Tag Archives: successful brits in toronto

Successful Brits in Toronto: Roanna Cochrane

Roanna Cochrane

If the BBC ever wants to green light “Posh Spice: My Tumultuous Times on Top Of The Pops” … just saying

Just like we predicted, it’s been drier than a hedgehog’s chuffer on the Successful Brits in Toronto front — and then similar to Toronto’s TTC buses, three come along at once.

But we’re not complaining. Just glad to be in this great city of Toronto. And actress Roanna Cochrane is too.

You remember that scene in the recent Oscar-winning film The Shape of Water, filmed in Toronto, where the cleaning lady tries to help the fish-man-creature in the tank? Yeah, we do too … it was really moving. Really well done. The actress caught the moment.

Anyway, back to Roanna.

This Successful Brit in Toronto’s credits include Vikings, Murdoch Mysteries and Saving Hope. She’s also done tons of voice over work for the very popular video games series Far Cry and Assassin’s Creed.

Here’s her showreel:

So, let’s find out more about Roanna’s life in Toronto …

What made you decide to choose Toronto as a city of choice? Did you plan a permanent move, or wanted to “try it for a while and see how it goes” and it turned out to be longer than planned?

Vikings, a Canadian-Irish co-production I worked on made me think about Toronto, which has an emerging international film and TV market with many productions now filming here each year.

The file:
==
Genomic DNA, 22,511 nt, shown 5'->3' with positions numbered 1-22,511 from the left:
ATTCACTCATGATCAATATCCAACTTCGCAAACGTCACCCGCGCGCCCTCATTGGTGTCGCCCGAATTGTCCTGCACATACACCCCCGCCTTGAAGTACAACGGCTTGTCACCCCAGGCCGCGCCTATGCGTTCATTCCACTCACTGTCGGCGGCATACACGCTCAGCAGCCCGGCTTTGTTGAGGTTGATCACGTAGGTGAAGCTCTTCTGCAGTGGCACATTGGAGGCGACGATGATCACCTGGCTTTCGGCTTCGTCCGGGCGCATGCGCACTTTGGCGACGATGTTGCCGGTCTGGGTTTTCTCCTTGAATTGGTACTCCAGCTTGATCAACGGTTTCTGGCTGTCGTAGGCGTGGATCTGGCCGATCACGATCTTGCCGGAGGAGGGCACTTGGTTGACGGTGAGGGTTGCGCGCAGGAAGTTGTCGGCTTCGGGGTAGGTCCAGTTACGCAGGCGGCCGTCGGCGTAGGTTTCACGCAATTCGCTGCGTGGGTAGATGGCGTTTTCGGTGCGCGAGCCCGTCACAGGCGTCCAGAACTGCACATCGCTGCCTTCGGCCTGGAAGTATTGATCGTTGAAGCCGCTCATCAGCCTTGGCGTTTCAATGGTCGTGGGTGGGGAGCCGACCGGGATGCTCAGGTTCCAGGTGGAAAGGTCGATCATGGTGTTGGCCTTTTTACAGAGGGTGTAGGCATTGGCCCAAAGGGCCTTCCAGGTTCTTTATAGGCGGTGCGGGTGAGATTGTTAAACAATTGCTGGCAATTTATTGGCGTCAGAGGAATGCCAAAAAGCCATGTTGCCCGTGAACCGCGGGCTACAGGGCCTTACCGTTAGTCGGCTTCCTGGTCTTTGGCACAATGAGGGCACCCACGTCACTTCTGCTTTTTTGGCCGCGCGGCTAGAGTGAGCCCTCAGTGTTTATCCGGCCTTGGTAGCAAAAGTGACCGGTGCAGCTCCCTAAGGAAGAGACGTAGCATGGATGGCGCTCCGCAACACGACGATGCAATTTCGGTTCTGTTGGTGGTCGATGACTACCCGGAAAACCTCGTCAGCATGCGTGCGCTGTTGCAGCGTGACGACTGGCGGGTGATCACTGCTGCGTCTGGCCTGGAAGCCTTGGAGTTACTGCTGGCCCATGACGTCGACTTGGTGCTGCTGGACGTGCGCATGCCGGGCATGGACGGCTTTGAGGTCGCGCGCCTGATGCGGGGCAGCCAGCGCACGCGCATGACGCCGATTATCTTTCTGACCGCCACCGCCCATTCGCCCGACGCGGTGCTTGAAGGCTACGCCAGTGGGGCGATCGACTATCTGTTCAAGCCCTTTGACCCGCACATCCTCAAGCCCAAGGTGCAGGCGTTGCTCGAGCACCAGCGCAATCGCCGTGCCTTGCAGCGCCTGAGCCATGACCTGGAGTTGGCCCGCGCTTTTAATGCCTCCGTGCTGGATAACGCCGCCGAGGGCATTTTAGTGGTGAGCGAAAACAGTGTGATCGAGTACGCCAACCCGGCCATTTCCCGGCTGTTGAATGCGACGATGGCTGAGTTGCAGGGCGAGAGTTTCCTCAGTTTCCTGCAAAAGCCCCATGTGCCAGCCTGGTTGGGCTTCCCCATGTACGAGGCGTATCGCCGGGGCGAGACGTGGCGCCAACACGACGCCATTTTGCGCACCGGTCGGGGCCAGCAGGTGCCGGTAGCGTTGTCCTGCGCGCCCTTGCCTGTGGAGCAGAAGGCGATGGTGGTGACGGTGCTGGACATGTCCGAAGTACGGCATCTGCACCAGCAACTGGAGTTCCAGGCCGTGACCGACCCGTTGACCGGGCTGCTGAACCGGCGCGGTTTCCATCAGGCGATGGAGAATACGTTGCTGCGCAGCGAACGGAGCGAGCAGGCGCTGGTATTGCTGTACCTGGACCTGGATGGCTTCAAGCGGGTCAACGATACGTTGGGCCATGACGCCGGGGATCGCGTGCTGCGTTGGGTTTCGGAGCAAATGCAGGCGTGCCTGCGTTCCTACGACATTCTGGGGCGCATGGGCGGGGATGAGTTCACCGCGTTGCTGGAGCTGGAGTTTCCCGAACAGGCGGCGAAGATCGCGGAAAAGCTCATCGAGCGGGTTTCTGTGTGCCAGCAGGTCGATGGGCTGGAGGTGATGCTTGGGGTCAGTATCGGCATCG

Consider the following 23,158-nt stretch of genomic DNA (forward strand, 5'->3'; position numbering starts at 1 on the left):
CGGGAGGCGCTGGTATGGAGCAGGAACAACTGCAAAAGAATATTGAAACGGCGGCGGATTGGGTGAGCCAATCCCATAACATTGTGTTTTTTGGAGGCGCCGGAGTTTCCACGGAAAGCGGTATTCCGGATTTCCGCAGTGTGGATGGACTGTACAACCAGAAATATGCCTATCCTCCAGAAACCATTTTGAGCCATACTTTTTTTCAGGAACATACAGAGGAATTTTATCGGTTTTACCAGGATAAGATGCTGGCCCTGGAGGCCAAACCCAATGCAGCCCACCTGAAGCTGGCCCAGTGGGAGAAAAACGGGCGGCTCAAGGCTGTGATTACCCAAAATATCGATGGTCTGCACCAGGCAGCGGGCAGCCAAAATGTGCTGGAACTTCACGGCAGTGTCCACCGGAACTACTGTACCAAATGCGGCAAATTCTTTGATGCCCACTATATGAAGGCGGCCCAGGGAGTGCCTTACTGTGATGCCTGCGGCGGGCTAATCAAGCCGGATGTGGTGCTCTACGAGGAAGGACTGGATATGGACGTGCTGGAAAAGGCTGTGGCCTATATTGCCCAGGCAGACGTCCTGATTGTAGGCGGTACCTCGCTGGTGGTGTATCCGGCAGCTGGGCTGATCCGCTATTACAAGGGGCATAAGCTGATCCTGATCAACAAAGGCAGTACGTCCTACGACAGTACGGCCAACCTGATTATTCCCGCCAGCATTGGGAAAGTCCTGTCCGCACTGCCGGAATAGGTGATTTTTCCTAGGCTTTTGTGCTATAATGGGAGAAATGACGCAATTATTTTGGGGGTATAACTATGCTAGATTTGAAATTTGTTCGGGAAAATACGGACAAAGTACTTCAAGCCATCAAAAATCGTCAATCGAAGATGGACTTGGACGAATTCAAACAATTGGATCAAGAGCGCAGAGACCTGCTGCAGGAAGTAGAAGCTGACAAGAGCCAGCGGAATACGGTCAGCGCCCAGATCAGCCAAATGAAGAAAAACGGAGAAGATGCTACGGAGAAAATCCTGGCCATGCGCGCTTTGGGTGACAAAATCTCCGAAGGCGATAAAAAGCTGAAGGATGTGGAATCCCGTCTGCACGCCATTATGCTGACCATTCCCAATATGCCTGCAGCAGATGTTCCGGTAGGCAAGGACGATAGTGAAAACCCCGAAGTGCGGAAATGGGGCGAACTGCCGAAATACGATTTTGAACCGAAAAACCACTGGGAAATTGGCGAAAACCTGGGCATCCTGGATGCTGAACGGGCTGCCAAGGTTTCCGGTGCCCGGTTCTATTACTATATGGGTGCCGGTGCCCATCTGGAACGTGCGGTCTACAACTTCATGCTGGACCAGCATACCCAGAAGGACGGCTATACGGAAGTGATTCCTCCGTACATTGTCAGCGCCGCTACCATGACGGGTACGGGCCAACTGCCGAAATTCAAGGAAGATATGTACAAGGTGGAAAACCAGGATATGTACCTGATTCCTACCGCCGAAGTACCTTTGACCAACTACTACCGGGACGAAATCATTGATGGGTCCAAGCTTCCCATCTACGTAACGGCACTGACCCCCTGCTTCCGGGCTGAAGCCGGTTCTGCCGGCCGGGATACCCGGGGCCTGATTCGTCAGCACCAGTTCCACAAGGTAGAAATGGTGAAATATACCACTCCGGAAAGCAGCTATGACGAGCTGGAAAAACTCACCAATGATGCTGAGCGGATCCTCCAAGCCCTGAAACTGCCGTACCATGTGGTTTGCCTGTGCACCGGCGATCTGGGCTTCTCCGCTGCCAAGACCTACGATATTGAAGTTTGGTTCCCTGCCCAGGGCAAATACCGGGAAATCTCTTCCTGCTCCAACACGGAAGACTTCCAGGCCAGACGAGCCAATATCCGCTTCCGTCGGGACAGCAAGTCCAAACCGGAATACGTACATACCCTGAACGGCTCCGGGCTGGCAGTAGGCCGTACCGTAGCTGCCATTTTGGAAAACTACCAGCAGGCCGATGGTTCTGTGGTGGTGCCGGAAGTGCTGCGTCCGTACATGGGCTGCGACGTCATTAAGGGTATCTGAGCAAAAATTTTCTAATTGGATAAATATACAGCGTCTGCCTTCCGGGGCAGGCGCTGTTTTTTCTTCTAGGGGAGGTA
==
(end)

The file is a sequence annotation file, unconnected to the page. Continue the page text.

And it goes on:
It seemed that a lot of my friends in LA were auditioning for series shooting on location in Toronto, so I thought why not just move there instead. Also TIFF’s popularity has really put the city on the industry’s map.

I initially arrived thinking let’s give it three or so years and go from there. Now I’m planning on going for citizenship.

What steps did you take to land your first Toronto job? Did the infamous “Canadian experience” hinder you in any way?

Before making the big move, I flew over to find a good agent which helped a great deal. Within weeks of moving here I landed my first job, a regular in a new animated series for Amazon Prime, Wishenpoof. I was very fortunate to land work quickly which has certainly helped the momentum for further bookings.

The Canadian experience has just made me work harder. And being British provides something different for casting directors which has helped me stand out a bit.

My first TV role over here was in Saving Hope for CTV and it was for a Canadian role but they ended up casting me instead which was a real win.

What are the best/worst aspects of living in Toronto?

Toronto is a cheaper city to live in than London which makes it more affordable for artists to live in. Torontonians always laugh at this as it is one of the most expensive Canadian cities but the cost of living in London is just that much higher!

I also love living in the downtown core as everything you need is nearby and the city is very walkable.

The worst aspects? Probably being away from family and friends. You get used to it but you miss out on important events and that’s hard.

Do you make an effort to connect with other Brits in the city, or just meet them when chance allows it? Any recommended pubs/eateries/other places for homesick Brits to meet each other and network?

I didn’t set out to meet other Brits but one of the first Ubisoft video games I worked on was Assassin’s Creed: Syndicate which was set in London so most of the actors working on it were ex-pats. Some of them have become my closest friends. We’ll all be cheering on England together throughout the World Cup!